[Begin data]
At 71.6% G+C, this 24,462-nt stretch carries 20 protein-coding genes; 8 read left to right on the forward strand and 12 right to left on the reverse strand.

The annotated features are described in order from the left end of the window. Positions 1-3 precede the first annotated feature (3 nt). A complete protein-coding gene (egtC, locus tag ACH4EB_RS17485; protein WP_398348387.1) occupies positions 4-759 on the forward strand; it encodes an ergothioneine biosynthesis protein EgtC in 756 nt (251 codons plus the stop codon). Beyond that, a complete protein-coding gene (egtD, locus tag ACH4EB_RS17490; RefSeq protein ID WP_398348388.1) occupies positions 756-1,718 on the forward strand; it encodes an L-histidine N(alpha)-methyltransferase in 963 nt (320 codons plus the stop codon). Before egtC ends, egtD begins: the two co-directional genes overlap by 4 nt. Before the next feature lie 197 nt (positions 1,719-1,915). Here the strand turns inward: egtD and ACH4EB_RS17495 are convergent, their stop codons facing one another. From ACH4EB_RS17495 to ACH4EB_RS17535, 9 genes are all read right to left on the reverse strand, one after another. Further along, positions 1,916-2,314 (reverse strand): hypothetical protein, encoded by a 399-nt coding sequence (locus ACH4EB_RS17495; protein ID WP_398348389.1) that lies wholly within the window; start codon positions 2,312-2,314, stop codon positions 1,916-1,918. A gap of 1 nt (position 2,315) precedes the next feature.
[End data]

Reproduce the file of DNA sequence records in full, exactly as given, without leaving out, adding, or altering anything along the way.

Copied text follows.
At 71.6% G+C, this 24,462-nt stretch carries 20 protein-coding genes; 8 read left to right on the forward strand and 12 right to left on the reverse strand.

The annotated features are described in order from the left end of the window. Positions 1-3 precede the first annotated feature (3 nt). A complete protein-coding gene (egtC, locus tag ACH4EB_RS17485; protein WP_398348387.1) occupies positions 4-759 on the forward strand; it encodes an ergothioneine biosynthesis protein EgtC in 756 nt (251 codons plus the stop codon). Beyond that, a complete protein-coding gene (egtD, locus tag ACH4EB_RS17490; RefSeq protein ID WP_398348388.1) occupies positions 756-1,718 on the forward strand; it encodes an L-histidine N(alpha)-methyltransferase in 963 nt (320 codons plus the stop codon). Before egtC ends, egtD begins: the two co-directional genes overlap by 4 nt. Before the next feature lie 197 nt (positions 1,719-1,915). Here the strand turns inward: egtD and ACH4EB_RS17495 are convergent, their stop codons facing one another. From ACH4EB_RS17495 to ACH4EB_RS17535, 9 genes are all read right to left on the reverse strand, one after another. Further along, positions 1,916-2,314 (reverse strand): hypothetical protein, encoded by a 399-nt coding sequence (locus ACH4EB_RS17495; protein ID WP_398348389.1) that lies wholly within the window; start codon positions 2,312-2,314, stop codon positions 1,916-1,918. A gap of 1 nt (position 2,315) precedes the next feature.